Now, as a practical matter, consideration has to be given to whether an identifiable people exist in an identifiable place. At least, this is the current thinking. But, if these several elements come together: an identifiable people in an identifiable place that grouse under the subjugation of the larger nation, there is a growing consensus that this people and place can be severed from the larger nation, even by rebellion and with support from outside the larger nation. East Timor, Eritrea, and the devolutions of the former Soviet Union and Yugoslavia (including the ongoing situation in Kosovo) illustrate the development of the international law of secession.

Turning to the United States, it is now well established that the country consists of so many "red" (Republican) and "blue" (Democrat) states, along with a few "purple" (battleground) states. Even in a so-called landslide, like 2008, only a few states "flip" from Republican to Democrat, and these states go from close Republican to close Democrat. Furthermore, the whole purpose of elections has become to decide whether Democrats get to raise taxes on Republicans while adjusting the Alternative Minimum Tax so as to minimize the impact on themselves, and whether Democrats get to force acceptance of gay marriage onto Republicans or whether Republicans get to force unwanted pregnancies onto Democrats. In other words, there no longer is any pretense of federalism in which domestic policy is left to the states of the Union.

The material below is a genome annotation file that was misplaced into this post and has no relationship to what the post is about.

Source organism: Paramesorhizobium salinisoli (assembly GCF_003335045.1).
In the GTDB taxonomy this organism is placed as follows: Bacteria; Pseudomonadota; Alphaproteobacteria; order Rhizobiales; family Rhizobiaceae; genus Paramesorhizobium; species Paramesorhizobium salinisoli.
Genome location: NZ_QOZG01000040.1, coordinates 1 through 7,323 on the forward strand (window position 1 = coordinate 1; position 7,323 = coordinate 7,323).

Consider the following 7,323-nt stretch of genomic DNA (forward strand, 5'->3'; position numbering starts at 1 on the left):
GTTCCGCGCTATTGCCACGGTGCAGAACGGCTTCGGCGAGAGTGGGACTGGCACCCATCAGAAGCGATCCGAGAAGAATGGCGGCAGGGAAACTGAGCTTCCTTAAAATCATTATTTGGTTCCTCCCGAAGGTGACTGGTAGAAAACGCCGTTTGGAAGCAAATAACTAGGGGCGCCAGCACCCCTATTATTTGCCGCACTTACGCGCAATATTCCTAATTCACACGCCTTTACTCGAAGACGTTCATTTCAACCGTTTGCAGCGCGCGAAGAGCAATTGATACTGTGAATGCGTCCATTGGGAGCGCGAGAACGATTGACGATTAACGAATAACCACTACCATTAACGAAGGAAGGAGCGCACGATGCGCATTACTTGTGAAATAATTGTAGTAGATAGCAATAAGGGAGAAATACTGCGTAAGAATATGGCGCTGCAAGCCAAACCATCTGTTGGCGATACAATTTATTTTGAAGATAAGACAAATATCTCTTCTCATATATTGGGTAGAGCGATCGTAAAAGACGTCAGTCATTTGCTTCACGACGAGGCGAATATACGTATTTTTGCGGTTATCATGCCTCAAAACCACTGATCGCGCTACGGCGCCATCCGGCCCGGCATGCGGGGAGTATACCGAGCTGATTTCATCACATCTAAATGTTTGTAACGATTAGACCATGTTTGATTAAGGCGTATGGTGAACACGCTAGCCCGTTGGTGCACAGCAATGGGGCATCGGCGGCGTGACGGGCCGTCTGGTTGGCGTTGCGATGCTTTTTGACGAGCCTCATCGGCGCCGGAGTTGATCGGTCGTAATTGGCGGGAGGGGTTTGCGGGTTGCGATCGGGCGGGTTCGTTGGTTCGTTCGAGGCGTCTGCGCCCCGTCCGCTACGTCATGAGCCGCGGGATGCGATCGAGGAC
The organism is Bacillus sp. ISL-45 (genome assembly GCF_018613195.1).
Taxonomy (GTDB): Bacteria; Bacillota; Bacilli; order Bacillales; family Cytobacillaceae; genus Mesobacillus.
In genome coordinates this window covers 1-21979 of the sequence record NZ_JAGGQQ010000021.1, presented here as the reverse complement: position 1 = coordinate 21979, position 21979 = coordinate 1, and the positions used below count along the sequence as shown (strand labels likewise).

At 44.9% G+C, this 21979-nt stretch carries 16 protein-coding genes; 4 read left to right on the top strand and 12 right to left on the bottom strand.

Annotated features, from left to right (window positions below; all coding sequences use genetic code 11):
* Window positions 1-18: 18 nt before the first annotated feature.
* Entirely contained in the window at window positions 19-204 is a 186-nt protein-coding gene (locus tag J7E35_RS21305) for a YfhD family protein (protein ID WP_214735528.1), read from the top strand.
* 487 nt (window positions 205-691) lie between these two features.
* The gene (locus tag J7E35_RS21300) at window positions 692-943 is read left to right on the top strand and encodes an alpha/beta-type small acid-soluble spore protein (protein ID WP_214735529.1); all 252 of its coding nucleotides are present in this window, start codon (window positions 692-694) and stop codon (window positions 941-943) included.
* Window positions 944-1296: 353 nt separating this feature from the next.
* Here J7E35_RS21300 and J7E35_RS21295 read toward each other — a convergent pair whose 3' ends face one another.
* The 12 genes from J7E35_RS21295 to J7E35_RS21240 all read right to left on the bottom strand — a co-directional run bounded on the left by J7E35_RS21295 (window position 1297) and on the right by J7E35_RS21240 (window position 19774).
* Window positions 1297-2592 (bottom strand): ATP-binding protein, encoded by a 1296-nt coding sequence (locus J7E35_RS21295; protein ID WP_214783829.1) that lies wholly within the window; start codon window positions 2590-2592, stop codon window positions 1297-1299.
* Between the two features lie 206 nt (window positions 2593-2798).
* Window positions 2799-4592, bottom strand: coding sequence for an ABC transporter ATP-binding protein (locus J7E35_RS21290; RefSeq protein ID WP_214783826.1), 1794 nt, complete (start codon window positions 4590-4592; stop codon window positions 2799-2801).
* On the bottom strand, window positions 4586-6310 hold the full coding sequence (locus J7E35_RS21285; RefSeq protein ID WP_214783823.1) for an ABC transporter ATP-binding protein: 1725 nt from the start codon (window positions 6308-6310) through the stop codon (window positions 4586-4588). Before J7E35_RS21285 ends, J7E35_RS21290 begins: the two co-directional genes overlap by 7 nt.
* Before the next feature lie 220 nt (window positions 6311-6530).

Under these conditions, it can be argued that, were either party to fall into permanent minority status, and the other party to establish hegemonic control over the so-called federal government, the people in the other party could be said to be an alienated, identifiable people in an identifiable place, and could assert a right to secede under emerging international law.

The argument for secession under emerging international law might be strongest for Alaska. Geographically, the place is disjoint from the other states of the Union, making it an identifiable place. Furthermore, under their state constitution's explicit right of privacy, possession of small amounts of marijuana is a right; yet, the so-called federal government imposes the costs of its war on drugs onto the citizens of Alaska.